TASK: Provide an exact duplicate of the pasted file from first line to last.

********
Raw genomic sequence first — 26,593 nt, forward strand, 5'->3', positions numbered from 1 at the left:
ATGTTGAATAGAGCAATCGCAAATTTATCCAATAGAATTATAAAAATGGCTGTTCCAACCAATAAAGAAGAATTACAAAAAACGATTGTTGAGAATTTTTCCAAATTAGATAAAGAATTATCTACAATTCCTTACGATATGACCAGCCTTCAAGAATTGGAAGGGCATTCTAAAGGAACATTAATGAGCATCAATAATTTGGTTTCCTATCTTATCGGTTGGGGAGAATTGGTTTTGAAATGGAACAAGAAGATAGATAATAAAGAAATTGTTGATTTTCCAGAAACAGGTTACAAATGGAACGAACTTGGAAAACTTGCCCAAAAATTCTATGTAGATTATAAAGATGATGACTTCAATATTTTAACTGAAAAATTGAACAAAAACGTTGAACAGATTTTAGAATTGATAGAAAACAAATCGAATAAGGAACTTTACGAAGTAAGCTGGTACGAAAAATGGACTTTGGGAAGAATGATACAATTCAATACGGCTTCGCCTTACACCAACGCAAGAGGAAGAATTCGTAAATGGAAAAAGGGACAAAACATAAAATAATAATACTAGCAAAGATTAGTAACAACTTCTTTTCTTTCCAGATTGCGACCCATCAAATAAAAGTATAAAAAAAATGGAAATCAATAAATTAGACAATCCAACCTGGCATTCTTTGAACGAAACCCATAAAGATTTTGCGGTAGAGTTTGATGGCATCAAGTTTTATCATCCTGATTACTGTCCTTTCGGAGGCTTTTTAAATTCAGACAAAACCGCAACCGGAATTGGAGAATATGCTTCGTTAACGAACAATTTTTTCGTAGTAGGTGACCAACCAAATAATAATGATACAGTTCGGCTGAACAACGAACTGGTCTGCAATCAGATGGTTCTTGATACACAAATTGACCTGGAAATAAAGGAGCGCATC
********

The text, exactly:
Raw genomic sequence first — 26,593 nt, forward strand, 5'->3', positions numbered from 1 at the left:
ATGTTGAATAGAGCAATCGCAAATTTATCCAATAGAATTATAAAAATGGCTGTTCCAACCAATAAAGAAGAATTACAAAAAACGATTGTTGAGAATTTTTCCAAATTAGATAAAGAATTATCTACAATTCCTTACGATATGACCAGCCTTCAAGAATTGGAAGGGCATTCTAAAGGAACATTAATGAGCATCAATAATTTGGTTTCCTATCTTATCGGTTGGGGAGAATTGGTTTTGAAATGGAACAAGAAGATAGATAATAAAGAAATTGTTGATTTTCCAGAAACAGGTTACAAATGGAACGAACTTGGAAAACTTGCCCAAAAATTCTATGTAGATTATAAAGATGATGACTTCAATATTTTAACTGAAAAATTGAACAAAAACGTTGAACAGATTTTAGAATTGATAGAAAACAAATCGAATAAGGAACTTTACGAAGTAAGCTGGTACGAAAAATGGACTTTGGGAAGAATGATACAATTCAATACGGCTTCGCCTTACACCAACGCAAGAGGAAGAATTCGTAAATGGAAAAAGGGACAAAACATAAAATAATAATACTAGCAAAGATTAGTAACAACTTCTTTTCTTTCCAGATTGCGACCCATCAAATAAAAGTATAAAAAAAATGGAAATCAATAAATTAGACAATCCAACCTGGCATTCTTTGAACGAAACCCATAAAGATTTTGCGGTAGAGTTTGATGGCATCAAGTTTTATCATCCTGATTACTGTCCTTTCGGAGGCTTTTTAAATTCAGACAAAACCGCAACCGGAATTGGAGAATATGCTTCGTTAACGAACAATTTTTTCGTAGTAGGTGACCAACCAAATAATAATGATACAGTTCGGCTGAACAACGAACTGGTCTGCAATCAGATGGTTCTTGATACACAAATTGACCTGGAAATAAAGGAGCGCATC